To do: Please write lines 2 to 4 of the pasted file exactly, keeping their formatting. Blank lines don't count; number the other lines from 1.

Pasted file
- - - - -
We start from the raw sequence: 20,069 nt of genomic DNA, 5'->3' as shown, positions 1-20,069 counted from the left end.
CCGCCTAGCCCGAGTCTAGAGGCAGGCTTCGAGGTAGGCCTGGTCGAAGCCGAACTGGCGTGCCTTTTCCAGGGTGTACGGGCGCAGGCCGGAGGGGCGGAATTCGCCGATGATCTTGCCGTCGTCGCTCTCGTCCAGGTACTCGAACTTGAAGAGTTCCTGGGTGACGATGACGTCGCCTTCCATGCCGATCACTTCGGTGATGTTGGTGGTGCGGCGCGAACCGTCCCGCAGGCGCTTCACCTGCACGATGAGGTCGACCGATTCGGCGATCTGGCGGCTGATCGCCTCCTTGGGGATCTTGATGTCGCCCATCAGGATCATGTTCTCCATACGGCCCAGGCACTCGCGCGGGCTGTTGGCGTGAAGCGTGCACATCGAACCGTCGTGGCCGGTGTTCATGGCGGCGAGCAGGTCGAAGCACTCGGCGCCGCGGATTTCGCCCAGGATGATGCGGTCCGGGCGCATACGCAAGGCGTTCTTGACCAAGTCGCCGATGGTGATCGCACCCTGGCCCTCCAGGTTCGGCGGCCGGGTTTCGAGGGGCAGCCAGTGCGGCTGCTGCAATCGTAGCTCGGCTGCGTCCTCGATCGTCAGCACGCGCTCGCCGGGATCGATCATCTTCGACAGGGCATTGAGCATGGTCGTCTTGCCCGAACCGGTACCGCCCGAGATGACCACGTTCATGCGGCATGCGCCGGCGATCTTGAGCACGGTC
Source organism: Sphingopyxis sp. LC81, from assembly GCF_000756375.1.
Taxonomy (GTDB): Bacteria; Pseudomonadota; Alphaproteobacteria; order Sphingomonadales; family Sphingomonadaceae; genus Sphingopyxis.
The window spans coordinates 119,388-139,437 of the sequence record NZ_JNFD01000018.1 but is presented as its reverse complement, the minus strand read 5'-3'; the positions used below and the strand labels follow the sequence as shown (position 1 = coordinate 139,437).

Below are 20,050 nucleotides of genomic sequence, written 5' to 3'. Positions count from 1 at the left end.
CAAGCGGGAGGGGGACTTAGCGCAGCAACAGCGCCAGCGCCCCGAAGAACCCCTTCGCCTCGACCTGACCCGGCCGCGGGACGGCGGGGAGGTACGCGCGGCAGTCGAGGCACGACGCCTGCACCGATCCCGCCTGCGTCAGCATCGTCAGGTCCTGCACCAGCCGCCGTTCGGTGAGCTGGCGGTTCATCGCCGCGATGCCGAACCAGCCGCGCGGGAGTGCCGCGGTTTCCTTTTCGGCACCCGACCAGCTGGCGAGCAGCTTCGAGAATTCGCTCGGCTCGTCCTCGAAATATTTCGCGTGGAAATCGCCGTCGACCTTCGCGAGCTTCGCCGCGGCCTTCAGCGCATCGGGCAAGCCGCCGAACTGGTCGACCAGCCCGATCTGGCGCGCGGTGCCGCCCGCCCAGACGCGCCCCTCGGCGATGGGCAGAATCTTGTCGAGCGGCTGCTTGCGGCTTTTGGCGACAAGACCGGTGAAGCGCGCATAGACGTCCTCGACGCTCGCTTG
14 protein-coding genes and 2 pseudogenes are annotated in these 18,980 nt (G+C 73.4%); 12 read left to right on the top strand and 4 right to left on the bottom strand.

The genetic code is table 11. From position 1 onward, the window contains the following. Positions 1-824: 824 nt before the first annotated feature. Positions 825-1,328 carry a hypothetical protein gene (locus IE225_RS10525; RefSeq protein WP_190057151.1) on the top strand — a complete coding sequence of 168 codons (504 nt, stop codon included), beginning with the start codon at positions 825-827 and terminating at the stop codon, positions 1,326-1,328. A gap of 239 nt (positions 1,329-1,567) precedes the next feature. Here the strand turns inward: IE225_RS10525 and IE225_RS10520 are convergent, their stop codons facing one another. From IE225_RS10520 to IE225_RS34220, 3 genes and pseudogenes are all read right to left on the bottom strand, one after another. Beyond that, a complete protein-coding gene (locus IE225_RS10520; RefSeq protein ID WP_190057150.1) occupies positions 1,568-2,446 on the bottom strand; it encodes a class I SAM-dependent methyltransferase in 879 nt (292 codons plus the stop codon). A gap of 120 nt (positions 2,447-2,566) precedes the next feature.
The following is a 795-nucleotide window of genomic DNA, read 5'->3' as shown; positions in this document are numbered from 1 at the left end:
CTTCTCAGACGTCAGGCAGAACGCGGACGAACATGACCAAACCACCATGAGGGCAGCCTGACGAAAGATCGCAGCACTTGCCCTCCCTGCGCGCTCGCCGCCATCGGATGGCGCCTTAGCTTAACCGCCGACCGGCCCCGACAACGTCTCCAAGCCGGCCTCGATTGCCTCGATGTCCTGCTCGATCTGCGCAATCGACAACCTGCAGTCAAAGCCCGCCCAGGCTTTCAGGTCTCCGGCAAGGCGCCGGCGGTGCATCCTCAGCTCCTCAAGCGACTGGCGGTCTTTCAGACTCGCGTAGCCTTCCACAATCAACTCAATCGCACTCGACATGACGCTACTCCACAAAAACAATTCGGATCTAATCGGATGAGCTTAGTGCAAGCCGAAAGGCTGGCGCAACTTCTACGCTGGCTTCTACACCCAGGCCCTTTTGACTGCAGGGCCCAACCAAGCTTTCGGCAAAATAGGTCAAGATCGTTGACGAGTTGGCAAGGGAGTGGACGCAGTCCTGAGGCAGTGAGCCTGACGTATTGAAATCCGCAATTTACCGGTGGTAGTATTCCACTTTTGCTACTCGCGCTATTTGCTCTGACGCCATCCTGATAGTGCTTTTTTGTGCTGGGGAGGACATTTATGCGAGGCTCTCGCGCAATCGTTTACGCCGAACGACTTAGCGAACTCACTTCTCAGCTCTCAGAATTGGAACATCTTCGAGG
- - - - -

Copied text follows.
CCGCCTAGCCCGAGTCTAGAGGCAGGCTTCGAGGTAGGCCTGGTCGAAGCCGAACTGGCGTGCCTTTTCCAGGGTGTACGGGCGCAGGCCGGAGGGGCGGAATTCGCCGATGATCTTGCCGTCGTCGCTCTCGTCCAGGTACTCGAACTTGAAGAGTTCCTGGGTGACGATGACGTCGCCTTCCATGCCGATCACTTCGGTGATGTTGGTGGTGCGGCGCGAACCGTCCCGCAGGCGCTTCACCTGCACGATGAGGTCGACCGATTCGGCGATCTGGCGGCTGATCGCCTCCTTGGGGATCTTGATGTCGCCCATCAGGATCATGTTCTCCATACGGCCCAGGCACTCGCGCGGGCTGTTGGCGTGAAGCGTGCACATCGAACCGTCGTGGCCGGTGTTCATGGCGGCGAGCAGGTCGAAGCACTCGGCGCCGCGGATTTCGCCCAGGATGATGCGGTCCGGGCGCATACGCAAGGCGTTCTTGACCAAGTCGCCGATGGTGATCGCACCCTGGCCCTCCAGGTTCGGCGGCCGGGTTTCGAGGGGCAGCCAGTGCGGCTGCTGCAATCGTAGCTCGGCTGCGTCCTCGATCGTCAGCACGCGCTCGCCGGGATCGATCATCTTCGACAGGGCATTGAGCATGGTCGTCTTGCCCGAACCGGTACCGCCCGAGATGACCACGTTCATGCGGCATGCGCCGGCGATCTTGAGCACGGTC
Source organism: Sphingopyxis sp. LC81, from assembly GCF_000756375.1.
Taxonomy (GTDB): Bacteria; Pseudomonadota; Alphaproteobacteria; order Sphingomonadales; family Sphingomonadaceae; genus Sphingopyxis.